There has been a lot of talk of acceptance over the past few years. There are all kinds of buzzwords about it in an attempt to classify (and thus, segregate) people, but it really all comes down to acceptance.
This seems to be concentrated in comics.
Growing up, I wasn’t overly concerned about what color or sexual orientation my heroes were. I just wanted a good tale. I was a kid, and it didn’t really dawn on me that the only black heroes of any real note were Power Man and the Black Panther. Black characters with black features. There are loads of other characters who are blue, green, purple, what have you, but who were basically white and just colored differently. Color didn’t really matter to me.
As I grew and race became a factor (I went to a private high school for a couple of years, and I asked out this Italian girl, who said I was cute and she’d date me, but her father would flip if she brought me home…my first conscious introduction to racism), I began to understand that my heroes were created by white people. Not just created by, but continually written by them, as well.
When you pull back the curtain of creation, you see that there is a dearth of diversity of creators, not just of character types. It’s easy to make a character black or gay or transgendered or whatever. This is not to say that the character will be good or viable or anything of the sort. I’m just saying it’s easy to fill in a checkbox when creating a new character.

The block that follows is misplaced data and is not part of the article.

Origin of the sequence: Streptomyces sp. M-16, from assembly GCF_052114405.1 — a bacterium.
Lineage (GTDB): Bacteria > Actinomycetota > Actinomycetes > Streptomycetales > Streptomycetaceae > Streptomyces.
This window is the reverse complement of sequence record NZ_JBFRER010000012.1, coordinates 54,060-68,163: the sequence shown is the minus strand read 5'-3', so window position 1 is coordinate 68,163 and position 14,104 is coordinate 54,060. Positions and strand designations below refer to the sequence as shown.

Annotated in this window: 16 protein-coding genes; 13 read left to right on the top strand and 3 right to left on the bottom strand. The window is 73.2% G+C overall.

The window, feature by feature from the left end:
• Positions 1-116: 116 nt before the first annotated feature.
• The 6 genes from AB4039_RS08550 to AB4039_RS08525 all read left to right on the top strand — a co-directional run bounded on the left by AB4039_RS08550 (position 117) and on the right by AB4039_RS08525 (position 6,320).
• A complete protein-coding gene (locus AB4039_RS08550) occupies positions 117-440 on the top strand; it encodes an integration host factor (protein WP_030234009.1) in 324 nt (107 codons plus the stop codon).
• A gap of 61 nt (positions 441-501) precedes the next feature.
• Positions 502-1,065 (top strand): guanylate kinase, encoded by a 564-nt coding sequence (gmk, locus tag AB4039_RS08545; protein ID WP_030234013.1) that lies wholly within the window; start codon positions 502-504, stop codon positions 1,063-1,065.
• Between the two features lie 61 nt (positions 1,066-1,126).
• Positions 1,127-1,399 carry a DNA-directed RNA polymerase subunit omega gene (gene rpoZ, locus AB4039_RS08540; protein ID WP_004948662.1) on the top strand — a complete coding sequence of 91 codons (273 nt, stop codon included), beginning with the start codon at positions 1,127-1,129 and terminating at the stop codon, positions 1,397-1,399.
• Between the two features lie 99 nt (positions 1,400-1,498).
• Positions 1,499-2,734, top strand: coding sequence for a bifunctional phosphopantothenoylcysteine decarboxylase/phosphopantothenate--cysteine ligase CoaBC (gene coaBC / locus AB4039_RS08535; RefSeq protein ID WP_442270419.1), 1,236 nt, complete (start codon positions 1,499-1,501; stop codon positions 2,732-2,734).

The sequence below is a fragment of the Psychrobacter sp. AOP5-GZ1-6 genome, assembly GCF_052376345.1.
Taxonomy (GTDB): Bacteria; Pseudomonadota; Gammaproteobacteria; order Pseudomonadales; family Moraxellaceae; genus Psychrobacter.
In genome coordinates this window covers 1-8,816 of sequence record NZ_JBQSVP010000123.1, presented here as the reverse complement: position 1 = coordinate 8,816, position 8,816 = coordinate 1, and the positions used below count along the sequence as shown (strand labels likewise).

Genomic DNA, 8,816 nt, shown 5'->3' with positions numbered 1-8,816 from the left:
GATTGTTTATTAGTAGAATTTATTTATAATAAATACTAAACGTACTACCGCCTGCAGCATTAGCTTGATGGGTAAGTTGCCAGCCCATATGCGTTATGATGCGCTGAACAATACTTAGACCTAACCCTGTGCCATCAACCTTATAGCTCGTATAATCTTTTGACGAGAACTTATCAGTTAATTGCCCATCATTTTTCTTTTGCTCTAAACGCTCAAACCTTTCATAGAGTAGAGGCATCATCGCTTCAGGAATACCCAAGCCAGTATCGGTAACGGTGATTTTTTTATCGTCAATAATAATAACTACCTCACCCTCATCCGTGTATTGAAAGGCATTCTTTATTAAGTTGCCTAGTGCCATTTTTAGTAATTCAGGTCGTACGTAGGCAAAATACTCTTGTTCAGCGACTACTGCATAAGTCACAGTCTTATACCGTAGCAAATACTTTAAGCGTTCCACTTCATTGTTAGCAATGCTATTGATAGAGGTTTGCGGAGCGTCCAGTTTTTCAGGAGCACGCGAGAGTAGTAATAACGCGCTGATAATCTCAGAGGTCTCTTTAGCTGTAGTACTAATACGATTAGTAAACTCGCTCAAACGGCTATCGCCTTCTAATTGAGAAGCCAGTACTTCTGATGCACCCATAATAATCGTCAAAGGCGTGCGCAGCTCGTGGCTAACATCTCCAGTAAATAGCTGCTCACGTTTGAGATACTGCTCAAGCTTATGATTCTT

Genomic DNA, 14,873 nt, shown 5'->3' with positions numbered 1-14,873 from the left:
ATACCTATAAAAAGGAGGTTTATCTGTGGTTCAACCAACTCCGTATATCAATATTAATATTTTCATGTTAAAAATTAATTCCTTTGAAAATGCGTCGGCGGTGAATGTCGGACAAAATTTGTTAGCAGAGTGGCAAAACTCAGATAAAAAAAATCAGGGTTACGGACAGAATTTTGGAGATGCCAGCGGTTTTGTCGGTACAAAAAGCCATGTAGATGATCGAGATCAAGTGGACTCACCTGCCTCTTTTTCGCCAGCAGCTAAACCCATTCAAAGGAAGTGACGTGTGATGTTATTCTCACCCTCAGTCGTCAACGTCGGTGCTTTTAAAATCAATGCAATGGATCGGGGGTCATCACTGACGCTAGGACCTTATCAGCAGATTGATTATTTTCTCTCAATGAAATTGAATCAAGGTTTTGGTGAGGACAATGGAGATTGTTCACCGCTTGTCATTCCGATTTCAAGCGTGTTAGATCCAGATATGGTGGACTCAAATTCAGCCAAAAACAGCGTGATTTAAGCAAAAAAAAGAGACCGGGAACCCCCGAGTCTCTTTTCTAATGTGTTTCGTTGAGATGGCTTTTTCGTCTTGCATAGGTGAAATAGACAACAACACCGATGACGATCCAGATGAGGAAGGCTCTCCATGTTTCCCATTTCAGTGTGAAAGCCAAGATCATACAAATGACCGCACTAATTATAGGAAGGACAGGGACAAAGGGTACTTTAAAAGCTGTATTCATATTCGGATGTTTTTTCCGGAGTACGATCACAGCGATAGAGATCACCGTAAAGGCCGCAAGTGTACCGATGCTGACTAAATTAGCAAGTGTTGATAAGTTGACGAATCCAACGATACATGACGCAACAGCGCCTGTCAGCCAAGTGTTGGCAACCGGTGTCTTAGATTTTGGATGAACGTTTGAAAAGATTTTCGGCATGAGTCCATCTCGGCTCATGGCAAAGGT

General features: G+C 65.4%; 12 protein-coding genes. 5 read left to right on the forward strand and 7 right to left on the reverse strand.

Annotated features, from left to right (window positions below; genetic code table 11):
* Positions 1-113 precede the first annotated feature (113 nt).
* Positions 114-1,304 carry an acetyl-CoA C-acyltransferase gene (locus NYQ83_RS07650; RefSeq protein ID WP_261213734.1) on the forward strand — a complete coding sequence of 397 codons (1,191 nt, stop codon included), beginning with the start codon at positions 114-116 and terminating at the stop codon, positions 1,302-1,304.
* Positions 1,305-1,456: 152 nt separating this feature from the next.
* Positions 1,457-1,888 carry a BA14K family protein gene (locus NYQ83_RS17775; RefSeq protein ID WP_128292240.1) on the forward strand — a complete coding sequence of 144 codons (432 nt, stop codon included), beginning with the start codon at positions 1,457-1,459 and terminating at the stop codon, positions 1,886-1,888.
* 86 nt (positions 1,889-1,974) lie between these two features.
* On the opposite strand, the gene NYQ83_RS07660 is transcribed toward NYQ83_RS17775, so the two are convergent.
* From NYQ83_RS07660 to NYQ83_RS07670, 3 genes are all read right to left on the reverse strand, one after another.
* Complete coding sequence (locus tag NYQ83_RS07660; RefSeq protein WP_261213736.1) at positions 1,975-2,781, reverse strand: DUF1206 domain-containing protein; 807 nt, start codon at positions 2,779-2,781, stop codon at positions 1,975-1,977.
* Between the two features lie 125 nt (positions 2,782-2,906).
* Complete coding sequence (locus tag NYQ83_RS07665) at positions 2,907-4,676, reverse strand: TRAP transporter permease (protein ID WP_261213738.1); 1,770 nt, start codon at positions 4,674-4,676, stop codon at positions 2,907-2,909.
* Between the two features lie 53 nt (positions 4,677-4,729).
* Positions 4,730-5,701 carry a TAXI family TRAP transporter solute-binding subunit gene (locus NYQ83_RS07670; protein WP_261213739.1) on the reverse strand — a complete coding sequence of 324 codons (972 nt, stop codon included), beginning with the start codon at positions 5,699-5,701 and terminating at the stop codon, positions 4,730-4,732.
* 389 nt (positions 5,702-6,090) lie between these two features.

Know what you don’t see? Transgendered creators. (If you know of one, please let me know. I’d like to try their book.) You don’t see a lot of black creators, let alone black female creators. Women creators are coming along, as are creators of different races…but when it comes to positions of power, it’s almost all white. The three notable exceptions are Axel Alonso and Joe Quesada at Marvel, and Jim Lee at DC.
Acceptance starts at home. If you can’t accept someone of a different race in your heart, how are you going to accept them as a pivotal character you read about? Milestone, the great experiment, didn’t fail because the characters or creators were black/non-white. It failed because readers weren’t accepting. The books were of quality, the stories were good, and there was a different world view for the characters. One that was more honest because the creators lived through what they put the characters through.
We’re slowly being more accepting of people here in America. While we’re founded on racism and bigotry (and hatred in some cases), we’re slowly coming around to see the error of our ways and are becoming more accepting. That’s also being shown in the comics.
We currently have a black Captain America. Who saw that happening 20 years ago?